STI surpasses peers, penny punting continues
Straits Times Index gains 59 points over past week to reach 17-month high of 3,100.39
Even though the Straits Times Index (STI) gained 59 points, or 1.9 per cent, over the course of this week to a 17-month high of 3,100.39, the real story has been the resurgence of penny punting and the stunning rise of Catalist, whose index gained 4.5 per cent this week and has risen 16 per cent for the year so far.
Unit volume has stayed above three billion every day this week - yesterday, when the STI rose 20.43 points, turnover amounted to 3.3 billion worth $1.75 billion. It was the highest dollar value done since Nov 30.
The average value per unit traded yesterday was $0.53, versus around $0.35 to $0.45 from Monday to Thursday.
Interior design and furniture maker Serrano was by far the week's best performer when it rocketed up from $0.002 to $0.07 in just two days after announcing the entry of a group of new investors.
Also leaping into the picture was International Healthway Corp, which in recent weeks has experienced boardroom upheaval and the entry of new shareholders that are providing the company with fresh credit lines.
The market's outperformance is probably because it has lagged regional peers, such as Thailand and Indonesia, over the past couple of years.
Both those markets are now underperforming Singapore - as of yesterday's close and using US dollars, the Jakarta Composite is up 3 per cent for the year, Thailand's SET Index has gained 5 per cent, while the STI's rise is 9.1 per cent.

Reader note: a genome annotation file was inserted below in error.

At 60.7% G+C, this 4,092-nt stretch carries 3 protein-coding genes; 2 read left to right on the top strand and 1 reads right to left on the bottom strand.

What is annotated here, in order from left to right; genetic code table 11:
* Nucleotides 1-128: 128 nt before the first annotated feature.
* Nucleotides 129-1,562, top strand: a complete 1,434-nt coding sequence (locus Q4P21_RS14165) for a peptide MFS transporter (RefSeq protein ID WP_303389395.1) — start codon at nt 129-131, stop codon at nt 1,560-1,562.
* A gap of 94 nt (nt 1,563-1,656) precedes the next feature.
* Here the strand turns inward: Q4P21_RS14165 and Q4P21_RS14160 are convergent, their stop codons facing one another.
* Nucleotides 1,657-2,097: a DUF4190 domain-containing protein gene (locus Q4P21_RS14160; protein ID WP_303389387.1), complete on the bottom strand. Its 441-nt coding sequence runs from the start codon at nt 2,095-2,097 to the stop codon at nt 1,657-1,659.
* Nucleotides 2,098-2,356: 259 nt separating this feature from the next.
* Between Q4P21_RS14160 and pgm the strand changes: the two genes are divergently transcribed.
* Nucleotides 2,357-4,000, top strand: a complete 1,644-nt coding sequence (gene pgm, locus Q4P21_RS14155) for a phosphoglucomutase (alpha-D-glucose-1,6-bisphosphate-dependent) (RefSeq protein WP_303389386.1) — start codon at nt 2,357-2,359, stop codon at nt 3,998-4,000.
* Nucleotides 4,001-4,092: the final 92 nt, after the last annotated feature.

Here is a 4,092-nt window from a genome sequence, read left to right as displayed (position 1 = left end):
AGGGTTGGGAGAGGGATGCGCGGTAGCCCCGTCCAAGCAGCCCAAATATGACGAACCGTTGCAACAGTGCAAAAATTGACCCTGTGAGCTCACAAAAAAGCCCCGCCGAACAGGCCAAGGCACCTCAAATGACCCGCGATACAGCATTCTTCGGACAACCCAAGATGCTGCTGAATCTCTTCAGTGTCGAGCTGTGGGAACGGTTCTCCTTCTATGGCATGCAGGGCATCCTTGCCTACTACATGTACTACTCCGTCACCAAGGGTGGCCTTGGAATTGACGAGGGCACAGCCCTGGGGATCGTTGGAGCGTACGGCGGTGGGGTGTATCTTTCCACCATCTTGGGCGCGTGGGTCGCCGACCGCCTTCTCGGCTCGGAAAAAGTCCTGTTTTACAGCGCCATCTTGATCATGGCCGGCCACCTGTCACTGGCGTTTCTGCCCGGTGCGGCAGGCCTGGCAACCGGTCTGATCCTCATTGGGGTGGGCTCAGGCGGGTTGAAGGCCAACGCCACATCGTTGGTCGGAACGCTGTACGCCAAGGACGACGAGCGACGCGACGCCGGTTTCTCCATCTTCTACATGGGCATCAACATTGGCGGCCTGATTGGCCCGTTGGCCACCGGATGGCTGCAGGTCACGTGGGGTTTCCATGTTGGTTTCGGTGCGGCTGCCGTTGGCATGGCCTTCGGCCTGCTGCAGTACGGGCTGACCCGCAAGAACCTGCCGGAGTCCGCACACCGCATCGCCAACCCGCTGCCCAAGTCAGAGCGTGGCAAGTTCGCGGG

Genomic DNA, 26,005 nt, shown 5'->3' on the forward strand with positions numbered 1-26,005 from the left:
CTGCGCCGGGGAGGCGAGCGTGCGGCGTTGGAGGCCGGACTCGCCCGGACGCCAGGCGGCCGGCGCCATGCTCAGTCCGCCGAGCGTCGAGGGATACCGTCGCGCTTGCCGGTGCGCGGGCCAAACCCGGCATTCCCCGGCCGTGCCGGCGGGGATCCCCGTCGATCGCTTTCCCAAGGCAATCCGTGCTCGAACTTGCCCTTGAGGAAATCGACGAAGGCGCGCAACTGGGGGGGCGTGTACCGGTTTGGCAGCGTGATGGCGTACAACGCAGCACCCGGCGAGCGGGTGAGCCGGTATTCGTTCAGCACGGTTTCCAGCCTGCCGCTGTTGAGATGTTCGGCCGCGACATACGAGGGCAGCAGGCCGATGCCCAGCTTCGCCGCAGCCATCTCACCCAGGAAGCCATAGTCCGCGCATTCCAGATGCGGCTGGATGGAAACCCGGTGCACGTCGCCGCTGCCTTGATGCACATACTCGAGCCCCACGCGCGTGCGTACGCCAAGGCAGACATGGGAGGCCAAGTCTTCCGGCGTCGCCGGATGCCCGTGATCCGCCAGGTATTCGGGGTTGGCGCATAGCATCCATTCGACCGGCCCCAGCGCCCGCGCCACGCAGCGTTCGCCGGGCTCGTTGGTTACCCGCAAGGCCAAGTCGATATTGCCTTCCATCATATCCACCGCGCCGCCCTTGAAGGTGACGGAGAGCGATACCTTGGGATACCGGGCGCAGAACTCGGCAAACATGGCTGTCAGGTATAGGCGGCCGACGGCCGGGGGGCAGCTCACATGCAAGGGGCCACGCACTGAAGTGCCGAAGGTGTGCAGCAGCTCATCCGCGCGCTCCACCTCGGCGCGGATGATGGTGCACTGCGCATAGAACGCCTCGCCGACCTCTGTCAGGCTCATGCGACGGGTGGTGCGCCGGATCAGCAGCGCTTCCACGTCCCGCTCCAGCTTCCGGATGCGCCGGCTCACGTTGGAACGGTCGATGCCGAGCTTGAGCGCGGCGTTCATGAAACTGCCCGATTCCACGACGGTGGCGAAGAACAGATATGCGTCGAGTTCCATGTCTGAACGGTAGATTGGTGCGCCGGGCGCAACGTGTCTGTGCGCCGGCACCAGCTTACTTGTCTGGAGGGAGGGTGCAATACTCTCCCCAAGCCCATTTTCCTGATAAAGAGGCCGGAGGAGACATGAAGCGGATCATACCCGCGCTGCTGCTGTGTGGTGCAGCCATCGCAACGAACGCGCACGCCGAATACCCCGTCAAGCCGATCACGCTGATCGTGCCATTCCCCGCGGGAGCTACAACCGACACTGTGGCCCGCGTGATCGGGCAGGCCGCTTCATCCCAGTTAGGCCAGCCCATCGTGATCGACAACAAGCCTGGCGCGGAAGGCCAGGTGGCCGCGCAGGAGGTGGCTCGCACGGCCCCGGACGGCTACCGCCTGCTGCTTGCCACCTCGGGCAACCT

Externally, the most significant development was Thursday's Wall Street rally to new highs that came after the Trump administration said it would announce a "phenomenal" tax overhaul soon.
Closer to home, the Committee on the Future Economy (CFE) released its much-awaited report on how to ensure Singapore's competitiveness and relevance in an age of disruption. It focused on the identification of new sectors, retraining of workers and digitalisation.
... Singapore can leverage on its large and dynamic neighbours in Asean, and beyond, by helping its firms expand overseas. Deutsche Bank
In response, Maybank Kim Eng's economist Chua Hak Bin said the CFE's report shifts the focus back to growth, compared to the previous strategic review in 2010 that looked at restructuring, managing foreign worker dependence and strengthening support for low-wage workers.
Deutsche Bank, in its Asia Economics Monthly yesterday, said over time, it thinks Singapore would do better by also loosening its immigration policy to expand its domestic base and counter the drag from an anaemic external environment.
"Likewise, Singapore can leverage on its large and dynamic neighbours in Asean, and beyond, by helping its firms expand overseas," said Deutsche.
As for expected tax cuts in the US, Rabobank said the regressive nature of US President Donald Trump's income tax plans do not provide confidence as they will benefit those with the lowest marginal propensity to consume (and further increase inequality).
"As a historical precedent, US$312 billion (S$443.3 million) was repatriated post the 2004 American Jobs Creation Act," said the bank.
"A subsequent US Senate report concluded these funds did not generate jobs/investment but were instead used to buy back shares, pay dividends, fund M&A and boost executive pay."
This article appears in The Business Times today. For full listings of SGX prices, go to http://btd.sg/BTmkts